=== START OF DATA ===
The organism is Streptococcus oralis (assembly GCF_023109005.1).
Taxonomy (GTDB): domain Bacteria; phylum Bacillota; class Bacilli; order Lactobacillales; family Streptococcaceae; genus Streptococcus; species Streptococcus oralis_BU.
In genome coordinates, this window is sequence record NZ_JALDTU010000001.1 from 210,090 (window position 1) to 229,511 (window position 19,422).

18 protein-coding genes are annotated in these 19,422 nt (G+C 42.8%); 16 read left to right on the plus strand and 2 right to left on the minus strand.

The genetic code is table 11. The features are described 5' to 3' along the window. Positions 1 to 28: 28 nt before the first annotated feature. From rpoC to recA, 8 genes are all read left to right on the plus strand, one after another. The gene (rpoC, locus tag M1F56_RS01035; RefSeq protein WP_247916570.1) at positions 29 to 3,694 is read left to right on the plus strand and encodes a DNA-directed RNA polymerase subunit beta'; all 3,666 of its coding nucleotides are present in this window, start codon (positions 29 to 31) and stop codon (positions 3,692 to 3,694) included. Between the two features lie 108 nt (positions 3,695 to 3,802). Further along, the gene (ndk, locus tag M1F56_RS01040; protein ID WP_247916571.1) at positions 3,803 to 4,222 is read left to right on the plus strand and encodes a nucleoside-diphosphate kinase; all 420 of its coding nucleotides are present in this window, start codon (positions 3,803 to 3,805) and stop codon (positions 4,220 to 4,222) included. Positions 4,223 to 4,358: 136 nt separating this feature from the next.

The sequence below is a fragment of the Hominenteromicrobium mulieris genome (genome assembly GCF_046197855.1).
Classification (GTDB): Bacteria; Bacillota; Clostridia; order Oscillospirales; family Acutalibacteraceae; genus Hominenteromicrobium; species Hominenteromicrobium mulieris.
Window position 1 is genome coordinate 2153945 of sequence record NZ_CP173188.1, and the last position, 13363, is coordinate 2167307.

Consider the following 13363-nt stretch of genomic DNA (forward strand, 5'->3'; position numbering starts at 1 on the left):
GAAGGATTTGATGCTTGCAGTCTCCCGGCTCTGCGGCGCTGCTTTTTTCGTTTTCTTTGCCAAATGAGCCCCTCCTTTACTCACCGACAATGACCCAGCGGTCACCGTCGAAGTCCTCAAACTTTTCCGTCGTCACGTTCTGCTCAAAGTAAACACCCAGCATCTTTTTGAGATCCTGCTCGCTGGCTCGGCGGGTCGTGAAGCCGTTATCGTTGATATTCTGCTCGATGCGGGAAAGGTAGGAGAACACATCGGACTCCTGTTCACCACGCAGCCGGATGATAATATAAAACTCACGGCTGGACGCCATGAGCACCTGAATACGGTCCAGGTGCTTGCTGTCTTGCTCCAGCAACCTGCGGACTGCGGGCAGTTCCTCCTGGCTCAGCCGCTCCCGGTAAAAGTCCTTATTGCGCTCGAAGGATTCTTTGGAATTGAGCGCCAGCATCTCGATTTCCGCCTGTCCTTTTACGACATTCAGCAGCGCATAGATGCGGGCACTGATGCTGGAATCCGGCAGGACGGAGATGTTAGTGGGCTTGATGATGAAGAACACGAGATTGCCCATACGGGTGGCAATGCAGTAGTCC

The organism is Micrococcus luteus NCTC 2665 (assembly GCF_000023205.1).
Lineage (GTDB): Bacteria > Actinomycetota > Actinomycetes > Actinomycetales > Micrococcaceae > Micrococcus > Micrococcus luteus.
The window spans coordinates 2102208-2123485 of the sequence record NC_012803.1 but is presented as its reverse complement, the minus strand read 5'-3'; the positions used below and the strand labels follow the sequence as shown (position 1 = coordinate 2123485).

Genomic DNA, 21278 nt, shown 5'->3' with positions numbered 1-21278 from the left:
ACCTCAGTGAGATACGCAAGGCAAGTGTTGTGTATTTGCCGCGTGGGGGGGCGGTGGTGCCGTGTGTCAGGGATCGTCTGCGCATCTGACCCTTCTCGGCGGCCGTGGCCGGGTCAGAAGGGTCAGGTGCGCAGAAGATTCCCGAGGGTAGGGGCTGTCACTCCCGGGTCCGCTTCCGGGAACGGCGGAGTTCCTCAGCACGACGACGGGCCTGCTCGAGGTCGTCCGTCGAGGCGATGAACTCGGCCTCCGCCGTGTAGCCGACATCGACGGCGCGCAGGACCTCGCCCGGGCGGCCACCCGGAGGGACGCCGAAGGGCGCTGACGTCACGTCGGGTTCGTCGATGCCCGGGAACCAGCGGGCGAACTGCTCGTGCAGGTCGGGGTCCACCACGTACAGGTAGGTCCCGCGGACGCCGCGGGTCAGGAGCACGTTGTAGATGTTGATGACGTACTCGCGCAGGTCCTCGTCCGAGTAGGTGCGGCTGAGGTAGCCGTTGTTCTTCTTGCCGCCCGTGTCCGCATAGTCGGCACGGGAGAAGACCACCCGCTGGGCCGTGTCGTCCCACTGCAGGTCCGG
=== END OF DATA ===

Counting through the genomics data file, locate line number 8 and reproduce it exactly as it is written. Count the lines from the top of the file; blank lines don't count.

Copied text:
Window position 1 is genome coordinate 2153945 of sequence record NZ_CP173188.1, and the last position, 13363, is coordinate 2167307.